MUTARE – A sombre atmosphere engulfs Mutare Central Police where jailed police chief Joseph Chani used to direct his brutal operations from.
A police dog put on a leash by a sentry runs across the main entrance and sweeps its tail in the sand like many dogs do when their owners die.
A few other police officers in sight seem disinterested in their job.
Some of them appear to be digesting the news of the jailing of one of theirs — a boss for that matter.
But residents are not sharing the grief. Chani was a menace and from shebeen queens to diamond dealers, fellow police officers and ordinary residents have a tale about Chani.
Talent Chiwara (not her real name) , a newspaper vendor plying her trade close to Mutare Central Police Station told the Daily News on Sunday that she is ecstatic about Chani’s imprisonment.
“Chani deserves it because he was a menace to the people of Mutare. Ask anyone,” said Chiwara.
The 18-year jail term handed to Chani, a former chief superintendent by High Court judge Hlekani Mwayera on Thursday has drawn interest from residents of the eastern border city, many who had a brush with the former top cop.
Mwayera sentenced the 51-year-old Chani to 18 years in prison after convicting him for murdering Tsorotsai Kusena, a suspected illegal diamond panner in Chiadzwa in September last year.
During the 14-day trial, 13 witnesses who testified against the former top cop nailed him so hard that Mwayera was left with no choice but to jail him.
The witnesses, who included junior police and army officers, blamed Chani’s heavy handedness for Kusena’s death.
Three other relatives Pikirayi and Wonesai Kusena and John Gwite survived the torture but suffered severe injuries.
Zimbabwe Lawyers for Human Rights (ZLHR) Manicaland coordinator Blessing Nyamaropa said the ruling should serve as a warning to police officers who torture suspects.
“No one is above or below the law, if you torture suspects whether you are in a senior position the law will always catch up with you. This is the message that has been sent out,” said Nyamaropa.
ZLHR has legally assisted dozens of victims of police torture.
The organisation’s intervention has resulted in several police officers standing trial.
Tichafara Kusena, a relative of Tsorotsai, said the sentence gave him faith in the judiciary.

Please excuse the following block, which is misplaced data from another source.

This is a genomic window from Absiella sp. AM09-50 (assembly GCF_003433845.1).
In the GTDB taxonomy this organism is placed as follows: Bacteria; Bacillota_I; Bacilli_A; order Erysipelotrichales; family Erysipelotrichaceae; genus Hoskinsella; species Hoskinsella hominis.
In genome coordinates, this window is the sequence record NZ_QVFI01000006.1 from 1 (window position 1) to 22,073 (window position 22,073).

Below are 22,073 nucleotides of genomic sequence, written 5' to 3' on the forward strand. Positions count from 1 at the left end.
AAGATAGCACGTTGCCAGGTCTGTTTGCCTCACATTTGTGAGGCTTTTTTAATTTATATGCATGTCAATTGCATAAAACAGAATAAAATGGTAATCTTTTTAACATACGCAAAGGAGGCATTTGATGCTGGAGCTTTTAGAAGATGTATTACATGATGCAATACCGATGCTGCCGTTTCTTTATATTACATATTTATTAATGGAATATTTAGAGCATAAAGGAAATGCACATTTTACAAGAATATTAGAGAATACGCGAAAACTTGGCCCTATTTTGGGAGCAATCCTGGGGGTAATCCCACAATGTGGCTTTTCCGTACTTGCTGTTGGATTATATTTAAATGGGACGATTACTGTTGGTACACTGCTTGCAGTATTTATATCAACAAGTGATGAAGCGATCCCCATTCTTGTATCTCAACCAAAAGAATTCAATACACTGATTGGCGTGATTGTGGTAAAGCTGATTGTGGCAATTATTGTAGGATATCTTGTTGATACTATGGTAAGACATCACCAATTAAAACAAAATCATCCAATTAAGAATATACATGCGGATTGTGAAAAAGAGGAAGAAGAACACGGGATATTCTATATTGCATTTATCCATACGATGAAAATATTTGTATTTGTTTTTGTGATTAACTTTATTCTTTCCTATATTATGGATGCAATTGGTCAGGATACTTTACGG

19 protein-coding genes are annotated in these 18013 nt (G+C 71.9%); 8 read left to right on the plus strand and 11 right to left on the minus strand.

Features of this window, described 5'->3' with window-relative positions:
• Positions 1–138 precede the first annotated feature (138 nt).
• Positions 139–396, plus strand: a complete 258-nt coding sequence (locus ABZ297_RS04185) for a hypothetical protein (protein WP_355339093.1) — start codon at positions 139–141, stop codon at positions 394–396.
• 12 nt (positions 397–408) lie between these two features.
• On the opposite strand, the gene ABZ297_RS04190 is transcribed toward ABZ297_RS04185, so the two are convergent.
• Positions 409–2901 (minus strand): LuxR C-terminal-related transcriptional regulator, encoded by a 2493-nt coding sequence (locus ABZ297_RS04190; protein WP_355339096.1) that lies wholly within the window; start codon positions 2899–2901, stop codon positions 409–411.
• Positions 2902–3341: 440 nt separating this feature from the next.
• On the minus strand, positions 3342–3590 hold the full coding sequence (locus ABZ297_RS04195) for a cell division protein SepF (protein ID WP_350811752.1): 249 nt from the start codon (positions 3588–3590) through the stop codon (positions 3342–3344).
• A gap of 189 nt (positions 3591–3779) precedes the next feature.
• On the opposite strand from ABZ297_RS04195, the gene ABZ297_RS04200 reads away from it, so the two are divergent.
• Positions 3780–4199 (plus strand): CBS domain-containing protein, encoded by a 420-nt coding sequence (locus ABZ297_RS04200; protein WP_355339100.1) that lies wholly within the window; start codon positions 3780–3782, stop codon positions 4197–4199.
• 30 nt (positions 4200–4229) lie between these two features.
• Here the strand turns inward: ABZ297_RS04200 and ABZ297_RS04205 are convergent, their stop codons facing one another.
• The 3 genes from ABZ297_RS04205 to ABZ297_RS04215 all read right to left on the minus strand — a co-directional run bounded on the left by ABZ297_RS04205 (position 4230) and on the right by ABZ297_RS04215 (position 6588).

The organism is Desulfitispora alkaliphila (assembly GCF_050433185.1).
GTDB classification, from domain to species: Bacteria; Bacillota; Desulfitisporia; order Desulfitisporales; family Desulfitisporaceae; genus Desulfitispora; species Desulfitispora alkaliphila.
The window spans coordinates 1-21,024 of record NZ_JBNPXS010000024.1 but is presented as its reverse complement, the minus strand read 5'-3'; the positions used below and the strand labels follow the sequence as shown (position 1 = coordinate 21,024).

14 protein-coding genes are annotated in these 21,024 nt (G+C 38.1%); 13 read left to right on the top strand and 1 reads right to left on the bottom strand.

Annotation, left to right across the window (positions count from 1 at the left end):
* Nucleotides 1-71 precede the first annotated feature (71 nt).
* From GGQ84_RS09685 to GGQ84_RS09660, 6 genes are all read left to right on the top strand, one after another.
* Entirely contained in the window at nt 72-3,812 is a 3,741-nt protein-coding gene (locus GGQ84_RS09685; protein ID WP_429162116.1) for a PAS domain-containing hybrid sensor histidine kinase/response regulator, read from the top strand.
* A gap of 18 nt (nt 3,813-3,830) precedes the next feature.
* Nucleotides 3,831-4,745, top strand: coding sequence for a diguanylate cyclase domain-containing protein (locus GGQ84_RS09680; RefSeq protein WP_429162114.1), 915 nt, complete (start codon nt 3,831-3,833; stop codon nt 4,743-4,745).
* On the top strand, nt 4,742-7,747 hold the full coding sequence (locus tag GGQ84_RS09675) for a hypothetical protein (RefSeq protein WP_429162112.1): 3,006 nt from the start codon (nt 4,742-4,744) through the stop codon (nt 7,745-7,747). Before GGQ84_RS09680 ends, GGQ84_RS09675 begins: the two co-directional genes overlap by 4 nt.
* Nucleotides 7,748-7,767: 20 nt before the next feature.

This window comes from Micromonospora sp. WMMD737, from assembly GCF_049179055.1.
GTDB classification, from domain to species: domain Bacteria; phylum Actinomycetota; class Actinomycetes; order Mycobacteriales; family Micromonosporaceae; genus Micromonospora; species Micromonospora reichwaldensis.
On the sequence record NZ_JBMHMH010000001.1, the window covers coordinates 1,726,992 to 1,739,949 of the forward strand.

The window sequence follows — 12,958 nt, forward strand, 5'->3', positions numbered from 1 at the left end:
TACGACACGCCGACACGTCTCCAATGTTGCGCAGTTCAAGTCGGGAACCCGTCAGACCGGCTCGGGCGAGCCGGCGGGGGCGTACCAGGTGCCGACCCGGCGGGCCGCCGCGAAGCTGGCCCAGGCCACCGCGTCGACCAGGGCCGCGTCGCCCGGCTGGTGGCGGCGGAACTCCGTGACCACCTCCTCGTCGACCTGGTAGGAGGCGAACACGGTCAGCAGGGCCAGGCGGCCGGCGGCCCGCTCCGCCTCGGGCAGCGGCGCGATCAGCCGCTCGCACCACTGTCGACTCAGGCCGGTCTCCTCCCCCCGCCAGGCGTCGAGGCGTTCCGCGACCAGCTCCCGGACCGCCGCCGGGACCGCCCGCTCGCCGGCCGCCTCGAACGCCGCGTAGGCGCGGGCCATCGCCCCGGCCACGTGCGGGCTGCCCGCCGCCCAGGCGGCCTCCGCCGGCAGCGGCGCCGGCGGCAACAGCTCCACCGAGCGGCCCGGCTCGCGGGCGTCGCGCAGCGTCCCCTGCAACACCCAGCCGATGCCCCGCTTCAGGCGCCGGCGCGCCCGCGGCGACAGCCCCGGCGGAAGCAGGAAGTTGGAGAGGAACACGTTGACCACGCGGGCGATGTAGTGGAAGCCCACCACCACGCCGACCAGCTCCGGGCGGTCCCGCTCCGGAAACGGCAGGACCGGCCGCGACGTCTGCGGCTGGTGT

“It has shown we can still rely on our police and the courts,” said Kusena.
Centre for Research and Development (CRD), which has been closely following human rights abuses in Chiadzwa and has exposed several cases of torture in the diamond fields, said the ruling was landmark though it had been belated.
“We feel this could have been done a long ago when human rights abuses in Chiadzwa were at their peak. It is good the judgement has come but we would have celebrated better had such intervention happened four years ago.
“CRD feels had there been an earlier judgment on the human rights abuses in Chiadzwa, it would have avoided several deaths at the hands of rogue security officers,” the organisation said in a statement.
A former diamond dealer and Mutare resident Edward TK Maradza, who at one time fell victim of abuses in Chiadzwa, said Chani’s ruling is a tip of the iceberg as hundreds of cases have remained unreported.
“This is just one case out of the numerous we have experienced, seen and heard. It is unfortunate that we have had one case that has been dealt with to this stage. We expected to have these cases investigated, and prosecuted,” said Maradza, who at one time had a brush with Chani in Chiadzwa diamond fields.
Another Mutare resident Tenson Chikeyo, who works for a leading supermarket chain, said Chani “deserved what he got”.
He said Chani was a hated figure in Mutare but residents had no power to deal with him.
“He deserved it and if people had the power to deal with him, theywould have done so long back but we are happy that justice has been done,” said Chikeyo.